trunk chop a ficus?

Kent E

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I have a ficus thats a rather large indoor tree, Can they be cut back or chopped? How do they fair? Back bud?

Thanks for helping the newbie out.
 

irene_b

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I have a ficus thats a rather large indoor tree, Can they be cut back or chopped? How do they fair? Back bud?

Thanks for helping the newbie out.

Kent, In order to help we need more information from you.
Where do you live?
Why is it indoors?
What are you wanting to do with it.
A picture helps a bunch.
Mom
Irene
 

Kent E

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I live in Western New york. The tree is on the porch right now but in the winter it's in the house.

I'll try to get you a pic soon

As far as the type? I have no idea. It has varigated leaves. What I like about this ficus is that 2nd and 3rd branches have an "old" look to them. I think it would make a fantastic bonsai except it was grown for as "normal indoor tree", as in... I got it from a restaurant that was closing.
 

irene_b

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I live in Western New york. The tree is on the porch right now but in the winter it's in the house.

I'll try to get you a pic soon

As far as the type? I have no idea. It has varigated leaves. What I like about this ficus is that 2nd and 3rd branches have an "old" look to them. I think it would make a fantastic bonsai except it was grown for as "normal indoor tree", as in... I got it from a restaurant that was closing.


Sounds like a biggie!
And yes you should be able to but the pic will tell us what is and is not possible.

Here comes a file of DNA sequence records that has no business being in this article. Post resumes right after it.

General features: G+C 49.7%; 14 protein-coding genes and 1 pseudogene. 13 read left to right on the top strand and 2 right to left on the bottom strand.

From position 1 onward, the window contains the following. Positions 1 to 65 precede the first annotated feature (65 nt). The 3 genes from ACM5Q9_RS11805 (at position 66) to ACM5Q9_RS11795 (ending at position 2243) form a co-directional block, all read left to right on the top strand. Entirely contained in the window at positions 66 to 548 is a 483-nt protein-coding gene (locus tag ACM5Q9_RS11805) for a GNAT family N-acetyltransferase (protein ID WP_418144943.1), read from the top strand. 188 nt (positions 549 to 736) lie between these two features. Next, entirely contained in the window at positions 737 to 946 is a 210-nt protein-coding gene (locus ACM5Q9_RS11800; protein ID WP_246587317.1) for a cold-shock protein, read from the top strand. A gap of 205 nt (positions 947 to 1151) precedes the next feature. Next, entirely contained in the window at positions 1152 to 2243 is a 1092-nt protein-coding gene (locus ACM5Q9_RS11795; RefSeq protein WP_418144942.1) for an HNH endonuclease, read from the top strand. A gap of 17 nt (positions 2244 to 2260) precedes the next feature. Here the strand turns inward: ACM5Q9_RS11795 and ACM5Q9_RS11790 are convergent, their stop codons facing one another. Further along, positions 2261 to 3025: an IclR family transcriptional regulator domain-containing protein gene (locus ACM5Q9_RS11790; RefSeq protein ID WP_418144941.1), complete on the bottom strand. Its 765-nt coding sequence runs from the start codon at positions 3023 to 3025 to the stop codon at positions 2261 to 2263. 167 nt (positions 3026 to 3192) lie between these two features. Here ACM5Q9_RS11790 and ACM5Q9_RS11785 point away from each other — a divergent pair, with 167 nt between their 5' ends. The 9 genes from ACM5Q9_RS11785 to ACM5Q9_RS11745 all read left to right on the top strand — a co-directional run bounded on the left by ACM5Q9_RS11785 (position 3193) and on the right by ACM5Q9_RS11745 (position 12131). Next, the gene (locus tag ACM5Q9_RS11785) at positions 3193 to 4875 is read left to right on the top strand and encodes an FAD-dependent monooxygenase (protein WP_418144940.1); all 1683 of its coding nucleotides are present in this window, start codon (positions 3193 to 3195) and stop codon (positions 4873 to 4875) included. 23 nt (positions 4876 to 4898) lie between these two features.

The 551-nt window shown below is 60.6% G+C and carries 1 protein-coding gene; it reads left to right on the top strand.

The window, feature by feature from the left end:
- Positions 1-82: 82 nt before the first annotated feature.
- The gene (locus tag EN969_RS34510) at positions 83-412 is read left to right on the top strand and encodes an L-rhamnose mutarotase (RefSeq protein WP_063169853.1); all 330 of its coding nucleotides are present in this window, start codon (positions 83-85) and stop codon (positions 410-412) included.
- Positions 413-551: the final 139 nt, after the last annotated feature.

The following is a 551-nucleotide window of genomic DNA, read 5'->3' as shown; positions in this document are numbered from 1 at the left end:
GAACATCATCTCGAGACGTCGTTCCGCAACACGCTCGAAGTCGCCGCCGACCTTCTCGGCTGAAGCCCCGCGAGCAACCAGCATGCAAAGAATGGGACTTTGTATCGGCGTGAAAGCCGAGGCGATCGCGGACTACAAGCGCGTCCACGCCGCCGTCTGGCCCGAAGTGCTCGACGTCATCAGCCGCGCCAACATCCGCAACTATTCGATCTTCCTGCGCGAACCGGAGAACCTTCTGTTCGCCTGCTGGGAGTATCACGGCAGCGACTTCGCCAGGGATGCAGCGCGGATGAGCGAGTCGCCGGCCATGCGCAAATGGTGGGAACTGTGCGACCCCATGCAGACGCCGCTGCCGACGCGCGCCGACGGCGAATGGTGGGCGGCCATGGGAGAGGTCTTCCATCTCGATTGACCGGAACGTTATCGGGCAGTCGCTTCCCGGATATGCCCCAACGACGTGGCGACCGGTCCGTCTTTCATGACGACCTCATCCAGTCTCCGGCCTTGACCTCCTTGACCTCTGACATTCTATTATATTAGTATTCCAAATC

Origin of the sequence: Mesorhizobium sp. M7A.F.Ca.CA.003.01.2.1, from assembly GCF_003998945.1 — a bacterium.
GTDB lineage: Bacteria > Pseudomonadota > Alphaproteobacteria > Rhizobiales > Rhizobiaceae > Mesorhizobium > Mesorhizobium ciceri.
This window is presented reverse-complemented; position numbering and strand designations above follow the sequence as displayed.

Mom
 

Kent E

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Here are the pics:

Like the oil container for reference :rolleyes:



This pic shows the leaves but really doesn't show the old look I was describing.
 

Kent E

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Actually, I think the ample sun has caused the branches to spread more than they were and so it looks longer and more drawn out like a normal tree. It was in a dim restaurant for years and was more condensed than it is now.
 
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This looks like a variegated ficus benjamina. They respond well to bonsai culture although they are just a bit finicky with changes in temperature, etc. They seem easy to graft, are extremely easy to air layer, and it should be a fun tree to learn some techniques on. If you cut the branches way back, you should see back budding, although you may not find it exactly where you want.

My own first houseplant that I turned into bonsai was a benjamina. It had five tall spindly trunks that my dad had tied up to a broomstick to keep them from falling over. I airlayered about seven trees successfully from that one, and learned a great deal from it.

Good luck to you.
 

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